Bibens-Dirkx making first career start Wednesday

Right-hander filling in for injured Griffin

Bibens-Dirkx making first career start Wednesday

ARLINGTON -- Two weeks after making his Major League debut, Rangers right-hander Austin Bibens-Dirx will make his first start on Wednesday against the Rays.

Bibens-Dirkx has made four relief appearances since being called up to the big leagues for the first time in his 12-year professional career. Now, he'll fill in for A.J. Griffin, who is on the disabled list with a strained left intercostal muscle.

"It's a similar feeling from [my big league debut]," Bibens-Dirkx said. "I have been starting for most of my career. Going into my first big league start, I have the mindset of doing what I was doing out of the bullpen, get my emotions under control and continue to make pitches."

Bibens-Dirkx has a 3.97 ERA in four games, with a 0.97 WHIP and a .195 batting average against. He threw four innings in his last outing against the Blue Jays on Friday, allowing three runs in relief of Griffin.

Bibens-Dirkx snags liner for DP

Bibens-Dirkx threw 84 pitches in his previous outing, so the Rangers are confident he can give them five to six innings, or more. The Rangers are also hoping that with four relief appearances, the excitement of being in the big leagues is starting to subside.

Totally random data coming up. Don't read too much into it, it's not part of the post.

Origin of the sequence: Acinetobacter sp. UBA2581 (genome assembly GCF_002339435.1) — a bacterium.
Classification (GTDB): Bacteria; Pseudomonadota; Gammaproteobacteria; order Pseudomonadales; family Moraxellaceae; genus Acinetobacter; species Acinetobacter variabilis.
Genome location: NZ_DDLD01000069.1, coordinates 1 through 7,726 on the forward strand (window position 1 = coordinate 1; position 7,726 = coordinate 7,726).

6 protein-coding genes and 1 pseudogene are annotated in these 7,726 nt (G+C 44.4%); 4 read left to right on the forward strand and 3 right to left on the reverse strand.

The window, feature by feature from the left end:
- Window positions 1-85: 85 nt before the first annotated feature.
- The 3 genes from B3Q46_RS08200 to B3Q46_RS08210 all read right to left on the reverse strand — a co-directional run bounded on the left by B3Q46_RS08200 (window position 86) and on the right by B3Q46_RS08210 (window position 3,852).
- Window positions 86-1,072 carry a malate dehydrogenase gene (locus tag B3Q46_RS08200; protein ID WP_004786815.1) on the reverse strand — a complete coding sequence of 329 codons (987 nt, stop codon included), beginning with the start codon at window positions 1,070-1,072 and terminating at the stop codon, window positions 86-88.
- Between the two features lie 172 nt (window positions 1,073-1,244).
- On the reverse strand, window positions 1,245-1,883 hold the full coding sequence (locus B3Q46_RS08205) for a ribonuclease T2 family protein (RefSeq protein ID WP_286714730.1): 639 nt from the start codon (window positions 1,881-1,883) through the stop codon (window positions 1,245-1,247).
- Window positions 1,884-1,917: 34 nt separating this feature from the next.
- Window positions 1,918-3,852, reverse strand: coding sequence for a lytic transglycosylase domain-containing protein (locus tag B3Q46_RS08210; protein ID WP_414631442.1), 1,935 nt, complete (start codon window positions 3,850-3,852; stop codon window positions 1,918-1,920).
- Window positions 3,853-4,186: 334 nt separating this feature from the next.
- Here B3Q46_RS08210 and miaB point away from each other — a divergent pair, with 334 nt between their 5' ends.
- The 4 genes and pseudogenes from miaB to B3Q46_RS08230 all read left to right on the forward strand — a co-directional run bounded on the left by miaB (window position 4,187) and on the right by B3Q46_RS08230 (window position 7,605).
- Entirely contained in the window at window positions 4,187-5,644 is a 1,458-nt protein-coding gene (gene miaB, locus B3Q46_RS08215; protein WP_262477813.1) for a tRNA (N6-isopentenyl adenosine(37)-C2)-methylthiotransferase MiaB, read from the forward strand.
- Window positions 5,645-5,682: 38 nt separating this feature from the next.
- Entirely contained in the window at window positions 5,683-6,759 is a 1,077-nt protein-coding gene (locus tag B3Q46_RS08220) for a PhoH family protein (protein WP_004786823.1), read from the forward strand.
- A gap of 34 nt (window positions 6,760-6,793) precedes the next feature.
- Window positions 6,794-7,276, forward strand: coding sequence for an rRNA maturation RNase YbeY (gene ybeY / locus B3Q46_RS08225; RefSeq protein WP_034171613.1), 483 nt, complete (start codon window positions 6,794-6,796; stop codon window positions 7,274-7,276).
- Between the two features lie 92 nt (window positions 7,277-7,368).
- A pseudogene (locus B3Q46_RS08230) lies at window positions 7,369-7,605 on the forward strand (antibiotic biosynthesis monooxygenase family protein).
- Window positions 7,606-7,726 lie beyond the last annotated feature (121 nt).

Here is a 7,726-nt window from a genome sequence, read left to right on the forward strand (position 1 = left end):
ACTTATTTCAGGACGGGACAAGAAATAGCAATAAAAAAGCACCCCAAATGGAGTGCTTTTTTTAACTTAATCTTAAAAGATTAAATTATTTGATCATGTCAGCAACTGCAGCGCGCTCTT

"He is not a 21- or 22-year old kid," manager Jeff Banister said of the 32-year-old. "He's got some skins on the wall, now he's got some from a Major League game. I don't expect overanxiety. I've got to believe that from what we've seen from him. He has faced some pretty notable names already, and been OK. He's got some weapons to pitch in a Major League game."

Bibens-Dirkx pitched in 318 Minor League games, including 140 starts, 50 of which came in Triple-A. He made another 63 starts in winter leagues, and 18 in independent leagues.

"The last three weeks have been about settling the nerves," Bibens-Dirkx said. "It's been great being around this environment, having the emotions settle down and doing my job. It's the same game. If you make pitches, you get outs. If you don't make pitches, you get hurt. I need to keep the ball down, and, hopefully, make as many quality pitches as I can, and go from there."

T.R. Sullivan has covered the Rangers since 1989, and for MLB.com since 2006. Follow him on Twitter @Sullivan_Ranger and listen to his podcast. This story was not subject to the approval of Major League Baseball or its clubs.